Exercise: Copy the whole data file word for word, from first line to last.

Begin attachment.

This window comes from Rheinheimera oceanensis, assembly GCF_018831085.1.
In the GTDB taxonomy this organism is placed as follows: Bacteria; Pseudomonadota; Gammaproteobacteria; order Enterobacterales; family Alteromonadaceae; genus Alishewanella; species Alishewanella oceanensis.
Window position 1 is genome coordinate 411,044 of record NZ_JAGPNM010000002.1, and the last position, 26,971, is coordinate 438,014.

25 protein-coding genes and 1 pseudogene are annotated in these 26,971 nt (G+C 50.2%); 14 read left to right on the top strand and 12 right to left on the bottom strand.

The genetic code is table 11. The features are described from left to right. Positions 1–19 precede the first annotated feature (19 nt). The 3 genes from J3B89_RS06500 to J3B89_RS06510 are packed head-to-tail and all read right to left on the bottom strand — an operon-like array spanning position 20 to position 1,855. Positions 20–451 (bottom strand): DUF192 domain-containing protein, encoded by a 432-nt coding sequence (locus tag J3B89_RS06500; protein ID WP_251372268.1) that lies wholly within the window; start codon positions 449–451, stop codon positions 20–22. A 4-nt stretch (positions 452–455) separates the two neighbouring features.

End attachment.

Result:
This window comes from Rheinheimera oceanensis, assembly GCF_018831085.1.
In the GTDB taxonomy this organism is placed as follows: Bacteria; Pseudomonadota; Gammaproteobacteria; order Enterobacterales; family Alteromonadaceae; genus Alishewanella; species Alishewanella oceanensis.
Window position 1 is genome coordinate 411,044 of record NZ_JAGPNM010000002.1, and the last position, 26,971, is coordinate 438,014.

25 protein-coding genes and 1 pseudogene are annotated in these 26,971 nt (G+C 50.2%); 14 read left to right on the top strand and 12 right to left on the bottom strand.

The genetic code is table 11. The features are described from left to right. Positions 1–19 precede the first annotated feature (19 nt). The 3 genes from J3B89_RS06500 to J3B89_RS06510 are packed head-to-tail and all read right to left on the bottom strand — an operon-like array spanning position 20 to position 1,855. Positions 20–451 (bottom strand): DUF192 domain-containing protein, encoded by a 432-nt coding sequence (locus tag J3B89_RS06500; protein ID WP_251372268.1) that lies wholly within the window; start codon positions 449–451, stop codon positions 20–22. A 4-nt stretch (positions 452–455) separates the two neighbouring features.